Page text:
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Brethren and Cistern

Page history last edited by Michael 6 months, 1 week ago

back to Bad Manors or the Index

 


Tuesday, May 7, 1935

 

Oxford won against Worcestershire by an innings and 13 runs this day (last of four days of play),

at the Parks in Oxford, as part of the first class University Match for 1935.

In addition, Leicestershire was defeated by the South African team after three days of play at Aylestone Road, Leicester.

The South Africans won by 170 runs, and are going on to play against Cambridge University the next day.

 

     In the morning we discussed how to travel to Istanbul. A few days wait for the return of the Kipchak text was needed, and then we could quickly voyage by de luxe passenger train -- but a sea voyage would give DeLacy time to learn the Kipchak language from the book.

 

And give our characters a chance to make Experience checks!

 

     A sea voyage from Venice to Istanbul takes about seven days (people in a hurry take the train or an airplane). Passenger ships on this route depart on Mondays and Thursdays; a first-class fare from Venice to Istanbul is probably about £15 including meals and reasonable amounts of luggage.

 

Lloyd Triestino Line outbound service from Trieste to the Black Sea

port

day

miles

hours

arrive

depart

Trieste, Italy

A

--

--

--

8 a.m.

Venice, Italy

A

63 mi

4

noon

1 p.m.

Fiume, Italy

A

135 mi

7

8 p.m.

9 p.m.

Patras, Greece

C - D

650 mi

34

4 p.m.

8 a.m.

Calamata, Greece

D

154 mi

8

4 p.m.

9 p.m.

Piraeus, Greece

E

205 mi

11

8 a.m.

9 p.m.

Volos, Greece

F

211 mi

11

8 a.m.

9 a.m.

Salonica, Greece

F

147 mi

8

5 p.m.

10 p.m.

Cavalla, Greece

G

182 mi

10

8 a.m.

9 a.m.

Alexandroupoli, Greece

G

76 mi

4

1 p.m.

2 p.m.

Istanbul, Turkey

H - I

224 mi

12

2 a.m.

8 a.m.

Samsun, Turkey

J

436 mi

23

7 a.m.

8 a.m.

Trebizond, Turkey

J - K

183 mi

10

6 p.m.

2 a.m.

Batum, Transcaucasian SSR

K

116 mi

6

8 a.m.

--

likely ships:  SS Toscana, SS Savoia, SS Lombardia, or SS Isonzo, all built in the 1920s, speeds about 17 knots

 

Wednesday, May 8, 1935

 

     The dictionary of the ancient Kipchak language was returned to the archives, and immediately checked out by Algernon DeLacy.

     The South African cricket team played against Cambridge University for the next three days.

 

Thursday, May 9, 1935

 

     We left our hotel after breakfast, traveled to the Bacino Stazione Marittima, and at noon boarded the S.S. Toscana, an Italian passenger vessel bound for Istanbul (with eight stops in between). Since Our Heroes were almost a third of the first-class passengers, were were treated very well -- first class only saw 27 persons carried on this voyage, and second class was only about half full.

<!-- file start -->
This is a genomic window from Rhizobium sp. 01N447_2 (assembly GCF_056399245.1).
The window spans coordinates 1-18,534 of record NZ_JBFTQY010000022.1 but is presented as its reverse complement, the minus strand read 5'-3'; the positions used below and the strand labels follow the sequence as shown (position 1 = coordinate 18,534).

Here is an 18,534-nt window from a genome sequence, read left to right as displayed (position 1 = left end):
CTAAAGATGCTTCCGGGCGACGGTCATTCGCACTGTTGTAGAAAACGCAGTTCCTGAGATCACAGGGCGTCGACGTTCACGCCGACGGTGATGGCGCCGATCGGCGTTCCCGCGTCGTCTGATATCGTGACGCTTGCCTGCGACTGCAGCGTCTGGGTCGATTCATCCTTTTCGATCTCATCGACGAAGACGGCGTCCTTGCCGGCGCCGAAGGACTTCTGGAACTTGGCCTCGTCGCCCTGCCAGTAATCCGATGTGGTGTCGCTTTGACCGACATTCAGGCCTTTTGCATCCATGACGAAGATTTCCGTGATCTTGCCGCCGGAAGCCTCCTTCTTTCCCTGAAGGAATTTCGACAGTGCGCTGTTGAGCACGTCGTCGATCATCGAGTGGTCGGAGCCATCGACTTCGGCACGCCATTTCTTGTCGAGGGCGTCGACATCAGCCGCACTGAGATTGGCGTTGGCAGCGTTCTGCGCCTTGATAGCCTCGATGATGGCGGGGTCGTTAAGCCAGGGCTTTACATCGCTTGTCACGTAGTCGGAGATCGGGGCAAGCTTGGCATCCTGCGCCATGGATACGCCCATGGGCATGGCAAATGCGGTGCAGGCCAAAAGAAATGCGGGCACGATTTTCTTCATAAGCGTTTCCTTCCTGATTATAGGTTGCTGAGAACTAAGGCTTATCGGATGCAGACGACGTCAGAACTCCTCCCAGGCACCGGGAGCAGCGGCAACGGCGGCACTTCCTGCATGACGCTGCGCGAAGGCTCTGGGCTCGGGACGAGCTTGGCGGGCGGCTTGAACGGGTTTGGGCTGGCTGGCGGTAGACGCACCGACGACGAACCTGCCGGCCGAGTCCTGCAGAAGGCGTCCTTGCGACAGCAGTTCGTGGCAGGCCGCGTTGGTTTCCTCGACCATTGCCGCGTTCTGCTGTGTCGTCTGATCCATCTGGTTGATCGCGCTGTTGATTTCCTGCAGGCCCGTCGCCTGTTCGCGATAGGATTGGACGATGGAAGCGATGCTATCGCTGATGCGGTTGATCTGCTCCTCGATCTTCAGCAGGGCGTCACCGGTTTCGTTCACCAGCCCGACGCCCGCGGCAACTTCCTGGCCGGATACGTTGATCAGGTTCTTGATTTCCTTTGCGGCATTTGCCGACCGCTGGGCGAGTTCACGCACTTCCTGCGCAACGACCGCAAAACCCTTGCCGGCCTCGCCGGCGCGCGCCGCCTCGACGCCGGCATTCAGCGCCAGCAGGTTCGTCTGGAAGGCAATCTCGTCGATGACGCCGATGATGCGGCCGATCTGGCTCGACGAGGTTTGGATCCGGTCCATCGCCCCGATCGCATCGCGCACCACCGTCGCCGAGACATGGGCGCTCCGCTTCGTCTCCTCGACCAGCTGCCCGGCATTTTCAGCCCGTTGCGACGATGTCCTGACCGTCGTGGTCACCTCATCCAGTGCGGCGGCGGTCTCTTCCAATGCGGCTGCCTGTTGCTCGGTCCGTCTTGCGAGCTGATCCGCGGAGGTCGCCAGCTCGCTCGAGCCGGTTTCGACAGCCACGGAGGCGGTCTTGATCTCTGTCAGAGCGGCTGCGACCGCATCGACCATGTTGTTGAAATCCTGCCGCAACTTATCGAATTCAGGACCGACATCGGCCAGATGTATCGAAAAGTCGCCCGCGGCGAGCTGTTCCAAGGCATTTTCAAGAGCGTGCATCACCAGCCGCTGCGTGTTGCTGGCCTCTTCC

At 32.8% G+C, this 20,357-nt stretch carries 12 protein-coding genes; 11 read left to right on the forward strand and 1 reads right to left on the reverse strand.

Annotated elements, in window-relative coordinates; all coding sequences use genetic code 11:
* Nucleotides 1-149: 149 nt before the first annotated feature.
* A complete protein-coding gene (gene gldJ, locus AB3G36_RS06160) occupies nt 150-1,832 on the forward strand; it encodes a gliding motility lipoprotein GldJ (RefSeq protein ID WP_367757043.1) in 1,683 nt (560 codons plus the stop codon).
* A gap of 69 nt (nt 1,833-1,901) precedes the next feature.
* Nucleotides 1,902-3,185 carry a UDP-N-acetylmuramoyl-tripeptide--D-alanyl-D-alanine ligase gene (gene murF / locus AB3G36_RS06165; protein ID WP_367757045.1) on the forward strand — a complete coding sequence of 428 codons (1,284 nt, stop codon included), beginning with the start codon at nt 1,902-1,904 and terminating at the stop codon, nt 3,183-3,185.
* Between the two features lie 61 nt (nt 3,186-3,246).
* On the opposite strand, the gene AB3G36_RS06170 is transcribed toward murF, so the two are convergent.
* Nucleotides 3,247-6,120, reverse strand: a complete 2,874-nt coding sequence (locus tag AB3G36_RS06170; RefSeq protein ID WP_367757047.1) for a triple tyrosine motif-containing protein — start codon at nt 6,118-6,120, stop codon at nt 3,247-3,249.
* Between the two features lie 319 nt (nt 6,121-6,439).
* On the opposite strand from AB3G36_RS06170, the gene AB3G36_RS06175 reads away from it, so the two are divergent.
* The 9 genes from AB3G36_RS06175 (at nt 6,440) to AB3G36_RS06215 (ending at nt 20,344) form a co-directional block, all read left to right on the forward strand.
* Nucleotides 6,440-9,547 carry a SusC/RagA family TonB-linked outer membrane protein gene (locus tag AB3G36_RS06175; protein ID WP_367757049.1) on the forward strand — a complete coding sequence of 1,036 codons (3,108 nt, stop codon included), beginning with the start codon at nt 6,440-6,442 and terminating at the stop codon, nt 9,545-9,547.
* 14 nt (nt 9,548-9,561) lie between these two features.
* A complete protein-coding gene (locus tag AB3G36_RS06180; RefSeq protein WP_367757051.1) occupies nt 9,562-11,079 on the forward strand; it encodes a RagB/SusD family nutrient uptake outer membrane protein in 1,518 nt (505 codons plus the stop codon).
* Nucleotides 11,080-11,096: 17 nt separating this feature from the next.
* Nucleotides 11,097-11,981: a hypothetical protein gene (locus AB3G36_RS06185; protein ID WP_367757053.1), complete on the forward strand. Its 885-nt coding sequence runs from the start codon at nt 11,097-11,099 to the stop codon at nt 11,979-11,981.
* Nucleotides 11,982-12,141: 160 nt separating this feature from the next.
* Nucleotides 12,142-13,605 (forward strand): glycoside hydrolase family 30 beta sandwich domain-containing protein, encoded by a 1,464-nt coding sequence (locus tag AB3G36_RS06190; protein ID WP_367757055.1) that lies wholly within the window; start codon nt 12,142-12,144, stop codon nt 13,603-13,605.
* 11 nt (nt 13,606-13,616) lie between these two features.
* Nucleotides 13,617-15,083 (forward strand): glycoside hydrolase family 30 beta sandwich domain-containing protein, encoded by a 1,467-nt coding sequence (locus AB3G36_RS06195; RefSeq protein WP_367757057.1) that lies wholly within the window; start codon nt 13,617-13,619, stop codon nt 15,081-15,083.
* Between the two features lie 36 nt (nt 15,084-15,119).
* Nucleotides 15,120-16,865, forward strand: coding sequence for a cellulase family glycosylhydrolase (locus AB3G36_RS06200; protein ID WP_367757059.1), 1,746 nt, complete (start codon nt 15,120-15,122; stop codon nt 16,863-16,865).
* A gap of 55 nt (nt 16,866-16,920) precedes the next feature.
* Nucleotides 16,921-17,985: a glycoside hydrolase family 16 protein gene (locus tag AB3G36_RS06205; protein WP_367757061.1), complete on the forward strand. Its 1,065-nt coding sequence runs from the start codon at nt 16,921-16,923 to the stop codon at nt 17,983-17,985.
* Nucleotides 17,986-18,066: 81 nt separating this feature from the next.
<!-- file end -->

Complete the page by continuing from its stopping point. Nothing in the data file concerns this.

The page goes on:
Historically quite possible -- the nationalized Italian merchant service converted these ships

to immigrant vessels in a couple of years, as they were slow and not "earning their keep".

 

     Unfortunately, the ship's departure was delayed from noon until after sunset, waiting for a particular group of passengers to board.

 

the docks for ocean-going vessels are along the left edge of the map

 

SS Toscana

 

     Built in Germany in 1923, and recently purchased by Lloyd Triestino from their sister company Norddeutschyer Lloyd. They have a service speed of 17 knots from two screws, driven by triple-expansion steam turbines. Her length is 480 feet, beam 58 feet, and her gross register tonnage is 9,429.

     She has accommodations for 98 first-class passengers and 142 second-class passengers. 

     A sister-ship is the SS Sicilia; by 1937 both were converted to migrant transport ships, carrying 2,000 poor Italians to South America, South Africa, India and Australia in "dormitory class" accommodations.

 

This is the Promenade Deck, entirely first-class cabins (except for a few meant for maids or manservants); more are on the next deck down;

above this is the Boat Deck, which has a dozen large lifeboats, along with the ballroom, gymnasium, and another bar.

The suite taken by the Queen-in-Waiting and her party is shown in tone (left), as are the cabins taken by Our Heroes (center).

 

     The weather was pleasant, and the voyage seemed likely to be the same ... after a short stop in Fiume after midnight, the vessel began several days of travel along the length of the Adriatic Sea. Our fellow first-class passengers included three interesting groups

 

  • a party of eight persons:  4 soldiers in German uniforms, and 2 couples (generic bureaucrat types with Nazi pins on lapels).

  • a party of five persons:  these boarded the ship in Venice at dusk, causing the ship's departure to be delayed. They were blonde-haired, blue eyed, very charismatic and well dressed

    • a woman in her late 40’s, walking with a cane, and wearing white with red panels and accessories. Notable jewelry included a large emerald cabochon ring and wide bracelets

    • three men wearing black clothes (but that wasn't too unusual for first-class passengers after dark)

    • a 14- to 15-year-old boy wearing a sweater vest with a coat-of-arms (from his school, founded in the 14th Century…two swords, a hippogryph, a crown, a lightning bolt and the wave).

      • They are musicians, with pan pipe, mandolin and lyre. When they play, everybody dances. They are only out of their cabins between dusk and dawn, and eat a hearty pre-dawn meal.

  • a party of four, who boarded at Fiume: short (dwarves?) with brown eyes and brown or black hair. They seemed to be "Eastern European" (Yiddish?), with large brimmed hats and black clothing.

 

Friday, May 10, 1935